and then we don’t call him names, then we help him when he needs help.
But first things first:
if we lived in a society where we were allowed to kill each other
what difference would it make if we are required to help each other?
So if our neighbor asked for help, we could either help him or kill him.
First, thou shall not kill.
We see this applied very clearly in the coming election.
Promising all sorts of good things to people doesn’t mean much
if you’re willing to kill them.
So that if you’re willing to kill, or abort, the unborn baby in the womb,
what difference does it if you promise to feed, educate,
or give health care to poor children—once they are born?
And take another of the “10 principles”—the 6th commandment:
“thou shall not commit adultery.”
Essentially, this commandment prohibits “marital acts” outside of marriage,
because that degrades both marriage
and that act of marriage that creates life!
Because not only is killing life important, so is the way life is given.
And so we have this wonderful thing,
where giving love and giving life come together,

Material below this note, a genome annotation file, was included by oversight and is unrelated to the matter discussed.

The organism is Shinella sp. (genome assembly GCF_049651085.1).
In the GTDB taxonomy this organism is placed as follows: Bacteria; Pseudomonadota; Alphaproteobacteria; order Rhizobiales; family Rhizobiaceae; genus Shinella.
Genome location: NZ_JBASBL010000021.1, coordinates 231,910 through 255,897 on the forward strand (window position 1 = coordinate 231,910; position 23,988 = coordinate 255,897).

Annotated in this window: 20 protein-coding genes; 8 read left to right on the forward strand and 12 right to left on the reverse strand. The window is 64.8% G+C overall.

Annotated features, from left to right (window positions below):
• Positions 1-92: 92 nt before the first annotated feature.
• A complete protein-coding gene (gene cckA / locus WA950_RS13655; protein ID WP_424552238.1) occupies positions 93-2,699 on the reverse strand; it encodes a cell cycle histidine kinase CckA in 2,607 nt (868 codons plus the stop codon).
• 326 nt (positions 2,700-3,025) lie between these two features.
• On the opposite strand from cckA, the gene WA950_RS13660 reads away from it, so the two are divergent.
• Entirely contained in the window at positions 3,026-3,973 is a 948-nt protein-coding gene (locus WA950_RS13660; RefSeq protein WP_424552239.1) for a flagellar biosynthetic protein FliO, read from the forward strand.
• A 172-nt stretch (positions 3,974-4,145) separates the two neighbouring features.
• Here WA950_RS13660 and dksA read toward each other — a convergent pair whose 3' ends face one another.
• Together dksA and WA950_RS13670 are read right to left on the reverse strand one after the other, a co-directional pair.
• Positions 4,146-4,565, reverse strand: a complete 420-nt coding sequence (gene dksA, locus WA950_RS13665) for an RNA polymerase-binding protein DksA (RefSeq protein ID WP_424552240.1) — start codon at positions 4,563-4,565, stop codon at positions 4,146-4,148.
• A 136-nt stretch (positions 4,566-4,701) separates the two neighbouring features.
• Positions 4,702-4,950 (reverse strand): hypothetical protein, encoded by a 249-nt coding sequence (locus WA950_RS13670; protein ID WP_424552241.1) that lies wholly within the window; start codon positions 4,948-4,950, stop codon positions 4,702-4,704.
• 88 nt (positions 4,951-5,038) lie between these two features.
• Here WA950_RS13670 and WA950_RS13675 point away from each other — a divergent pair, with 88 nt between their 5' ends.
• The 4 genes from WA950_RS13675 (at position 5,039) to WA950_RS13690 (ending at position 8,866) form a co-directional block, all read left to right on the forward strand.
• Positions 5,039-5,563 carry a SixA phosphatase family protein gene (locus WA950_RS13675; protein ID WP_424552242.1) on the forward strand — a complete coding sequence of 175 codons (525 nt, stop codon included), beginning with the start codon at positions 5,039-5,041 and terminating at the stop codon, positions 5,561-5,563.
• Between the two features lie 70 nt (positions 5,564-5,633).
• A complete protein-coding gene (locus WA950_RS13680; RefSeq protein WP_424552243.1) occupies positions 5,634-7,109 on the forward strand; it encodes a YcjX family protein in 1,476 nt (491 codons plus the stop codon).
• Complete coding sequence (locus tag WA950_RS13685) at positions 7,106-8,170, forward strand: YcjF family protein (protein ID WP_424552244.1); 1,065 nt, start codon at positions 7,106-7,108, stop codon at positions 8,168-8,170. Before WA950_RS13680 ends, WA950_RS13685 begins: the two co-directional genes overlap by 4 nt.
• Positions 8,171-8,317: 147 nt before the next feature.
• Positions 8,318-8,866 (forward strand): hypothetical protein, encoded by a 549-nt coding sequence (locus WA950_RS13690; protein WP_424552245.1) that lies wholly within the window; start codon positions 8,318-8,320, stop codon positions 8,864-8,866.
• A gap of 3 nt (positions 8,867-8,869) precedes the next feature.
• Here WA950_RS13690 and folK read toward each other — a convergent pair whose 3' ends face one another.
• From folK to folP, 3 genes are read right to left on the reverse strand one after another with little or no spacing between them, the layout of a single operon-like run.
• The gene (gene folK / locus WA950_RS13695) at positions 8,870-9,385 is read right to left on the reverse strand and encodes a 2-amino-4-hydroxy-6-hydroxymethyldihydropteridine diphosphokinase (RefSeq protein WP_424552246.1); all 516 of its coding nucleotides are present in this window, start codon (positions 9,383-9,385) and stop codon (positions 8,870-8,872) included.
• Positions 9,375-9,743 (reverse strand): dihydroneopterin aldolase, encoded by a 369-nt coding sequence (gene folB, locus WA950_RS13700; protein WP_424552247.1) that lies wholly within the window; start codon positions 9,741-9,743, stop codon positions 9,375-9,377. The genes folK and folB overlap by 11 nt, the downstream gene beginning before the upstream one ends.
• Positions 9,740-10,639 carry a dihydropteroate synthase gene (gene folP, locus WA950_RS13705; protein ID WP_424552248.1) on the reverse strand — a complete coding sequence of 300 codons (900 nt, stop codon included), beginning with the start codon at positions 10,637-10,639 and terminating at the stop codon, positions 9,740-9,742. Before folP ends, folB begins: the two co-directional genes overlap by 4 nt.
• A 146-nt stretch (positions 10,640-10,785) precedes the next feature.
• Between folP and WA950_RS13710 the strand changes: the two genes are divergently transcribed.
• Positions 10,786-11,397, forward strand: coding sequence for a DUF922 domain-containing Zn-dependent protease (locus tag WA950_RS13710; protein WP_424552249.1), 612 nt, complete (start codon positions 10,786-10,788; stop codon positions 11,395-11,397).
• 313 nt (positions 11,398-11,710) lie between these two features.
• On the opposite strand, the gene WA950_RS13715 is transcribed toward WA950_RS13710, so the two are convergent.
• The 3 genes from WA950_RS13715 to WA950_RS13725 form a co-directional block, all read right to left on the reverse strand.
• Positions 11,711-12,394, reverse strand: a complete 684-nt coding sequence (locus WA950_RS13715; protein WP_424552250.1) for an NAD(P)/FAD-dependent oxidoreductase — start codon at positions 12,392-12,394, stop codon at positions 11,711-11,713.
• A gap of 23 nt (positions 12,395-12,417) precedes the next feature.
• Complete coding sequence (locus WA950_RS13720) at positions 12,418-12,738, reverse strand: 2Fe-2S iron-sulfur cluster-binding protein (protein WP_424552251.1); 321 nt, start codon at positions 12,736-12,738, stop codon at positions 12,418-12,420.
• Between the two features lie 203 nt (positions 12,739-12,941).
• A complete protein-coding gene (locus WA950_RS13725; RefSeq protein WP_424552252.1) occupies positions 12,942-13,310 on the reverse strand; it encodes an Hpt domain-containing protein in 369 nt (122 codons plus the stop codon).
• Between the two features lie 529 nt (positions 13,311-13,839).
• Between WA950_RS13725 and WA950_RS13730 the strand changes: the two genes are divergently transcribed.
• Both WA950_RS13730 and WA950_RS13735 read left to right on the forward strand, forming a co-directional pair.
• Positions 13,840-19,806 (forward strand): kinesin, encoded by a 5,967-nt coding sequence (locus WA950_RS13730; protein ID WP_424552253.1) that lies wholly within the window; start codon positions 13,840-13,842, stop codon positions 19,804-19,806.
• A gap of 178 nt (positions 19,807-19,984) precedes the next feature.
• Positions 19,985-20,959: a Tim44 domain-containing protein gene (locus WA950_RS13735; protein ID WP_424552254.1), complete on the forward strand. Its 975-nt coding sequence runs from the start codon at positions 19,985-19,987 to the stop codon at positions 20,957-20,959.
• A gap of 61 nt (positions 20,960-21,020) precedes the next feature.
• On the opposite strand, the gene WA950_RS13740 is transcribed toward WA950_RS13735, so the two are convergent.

and were all the fruits of life and love are learned and received
— the union of man and woman to love each other
and beget and raise children.
The amazing gift that God and all of history calls “marriage.”
So if we love our neighbor we will protect marriage.
What good is being kind to people, of tolerating their differences,
if we destroy marriage, and real family, and civilization in the process?
And that’s what we do when we try to redefine it,
merely to please a few people who don’t understand it.
So, as Catholics,
recognizing that when we make choices that effect our neighbors,
we must love our neighbor as ourselves,
and do so by upholding the 10 basic principles of love,
the 10 commandments.
But how can we do that if we support candidates
who brag about their support for aborting babies and destroying marriage?
But, as I said, first things first.
We’ve been talking about the second greatest commandment.
But that’s useless, unless we first follow the first greatest commandment:
“The Lord our God is Lord alone!
You shall love the Lord your God”
What this means is that God comes first, before everything else.
Nowadays many think this means simply having a warm feeling toward God.
Some further reduce this to merely worshiping God.
But the great commandment requires we love God
“with all your heart, all your soul, all your mind, and all your strength.”
Not with just feelings, and not just inside the 4 walls of your church,
but with your whole being!
Everything you think, do and say.
And the 10 commandments help us to understand this better.
So, of course, if you love God you won’t kill your neighbor
because God gave him that life and God loves him!
But also, if you love God, you will “have no other God’s before him”:
the very 1st Commandment.